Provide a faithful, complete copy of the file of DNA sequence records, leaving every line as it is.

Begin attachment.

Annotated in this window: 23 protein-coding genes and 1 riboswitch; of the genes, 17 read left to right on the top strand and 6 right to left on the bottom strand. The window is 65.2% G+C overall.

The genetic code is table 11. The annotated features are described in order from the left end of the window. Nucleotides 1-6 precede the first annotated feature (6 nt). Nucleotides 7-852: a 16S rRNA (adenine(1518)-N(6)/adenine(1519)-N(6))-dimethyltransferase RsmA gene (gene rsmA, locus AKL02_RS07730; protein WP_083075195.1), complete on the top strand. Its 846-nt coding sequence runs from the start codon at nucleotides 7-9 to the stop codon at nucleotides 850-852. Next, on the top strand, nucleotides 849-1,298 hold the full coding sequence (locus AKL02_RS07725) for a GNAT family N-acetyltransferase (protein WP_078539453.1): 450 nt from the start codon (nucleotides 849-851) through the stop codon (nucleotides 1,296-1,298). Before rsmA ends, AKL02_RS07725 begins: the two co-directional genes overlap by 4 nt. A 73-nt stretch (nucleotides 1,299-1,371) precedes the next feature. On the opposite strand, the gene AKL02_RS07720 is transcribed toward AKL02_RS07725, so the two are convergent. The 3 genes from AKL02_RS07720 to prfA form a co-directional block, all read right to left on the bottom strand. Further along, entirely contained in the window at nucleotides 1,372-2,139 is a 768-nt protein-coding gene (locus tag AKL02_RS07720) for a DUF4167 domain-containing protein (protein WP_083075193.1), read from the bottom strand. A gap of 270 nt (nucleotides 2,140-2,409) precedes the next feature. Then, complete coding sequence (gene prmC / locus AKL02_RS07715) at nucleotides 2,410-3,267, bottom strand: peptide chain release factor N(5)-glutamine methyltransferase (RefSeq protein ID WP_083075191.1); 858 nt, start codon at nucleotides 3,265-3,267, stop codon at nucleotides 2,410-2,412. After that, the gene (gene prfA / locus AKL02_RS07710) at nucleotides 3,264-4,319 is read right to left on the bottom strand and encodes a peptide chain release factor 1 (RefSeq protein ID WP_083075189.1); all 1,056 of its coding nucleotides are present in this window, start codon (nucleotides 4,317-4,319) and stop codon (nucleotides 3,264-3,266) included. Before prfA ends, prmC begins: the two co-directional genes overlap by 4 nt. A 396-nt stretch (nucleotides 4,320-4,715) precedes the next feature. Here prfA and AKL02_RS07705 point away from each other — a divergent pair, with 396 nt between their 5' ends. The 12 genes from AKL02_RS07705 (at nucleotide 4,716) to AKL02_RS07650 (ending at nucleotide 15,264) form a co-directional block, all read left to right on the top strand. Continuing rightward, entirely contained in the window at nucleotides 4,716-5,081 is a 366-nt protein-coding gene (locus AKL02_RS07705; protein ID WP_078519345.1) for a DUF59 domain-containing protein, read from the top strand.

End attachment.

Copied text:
Annotated in this window: 23 protein-coding genes and 1 riboswitch; of the genes, 17 read left to right on the top strand and 6 right to left on the bottom strand. The window is 65.2% G+C overall.

The genetic code is table 11. The annotated features are described in order from the left end of the window. Nucleotides 1-6 precede the first annotated feature (6 nt). Nucleotides 7-852: a 16S rRNA (adenine(1518)-N(6)/adenine(1519)-N(6))-dimethyltransferase RsmA gene (gene rsmA, locus AKL02_RS07730; protein WP_083075195.1), complete on the top strand. Its 846-nt coding sequence runs from the start codon at nucleotides 7-9 to the stop codon at nucleotides 850-852. Next, on the top strand, nucleotides 849-1,298 hold the full coding sequence (locus AKL02_RS07725) for a GNAT family N-acetyltransferase (protein WP_078539453.1): 450 nt from the start codon (nucleotides 849-851) through the stop codon (nucleotides 1,296-1,298). Before rsmA ends, AKL02_RS07725 begins: the two co-directional genes overlap by 4 nt. A 73-nt stretch (nucleotides 1,299-1,371) precedes the next feature. On the opposite strand, the gene AKL02_RS07720 is transcribed toward AKL02_RS07725, so the two are convergent. The 3 genes from AKL02_RS07720 to prfA form a co-directional block, all read right to left on the bottom strand. Further along, entirely contained in the window at nucleotides 1,372-2,139 is a 768-nt protein-coding gene (locus tag AKL02_RS07720) for a DUF4167 domain-containing protein (protein WP_083075193.1), read from the bottom strand. A gap of 270 nt (nucleotides 2,140-2,409) precedes the next feature. Then, complete coding sequence (gene prmC / locus AKL02_RS07715) at nucleotides 2,410-3,267, bottom strand: peptide chain release factor N(5)-glutamine methyltransferase (RefSeq protein ID WP_083075191.1); 858 nt, start codon at nucleotides 3,265-3,267, stop codon at nucleotides 2,410-2,412. After that, the gene (gene prfA / locus AKL02_RS07710) at nucleotides 3,264-4,319 is read right to left on the bottom strand and encodes a peptide chain release factor 1 (RefSeq protein ID WP_083075189.1); all 1,056 of its coding nucleotides are present in this window, start codon (nucleotides 4,317-4,319) and stop codon (nucleotides 3,264-3,266) included. Before prfA ends, prmC begins: the two co-directional genes overlap by 4 nt. A 396-nt stretch (nucleotides 4,320-4,715) precedes the next feature. Here prfA and AKL02_RS07705 point away from each other — a divergent pair, with 396 nt between their 5' ends. The 12 genes from AKL02_RS07705 (at nucleotide 4,716) to AKL02_RS07650 (ending at nucleotide 15,264) form a co-directional block, all read left to right on the top strand. Continuing rightward, entirely contained in the window at nucleotides 4,716-5,081 is a 366-nt protein-coding gene (locus AKL02_RS07705; protein ID WP_078519345.1) for a DUF59 domain-containing protein, read from the top strand.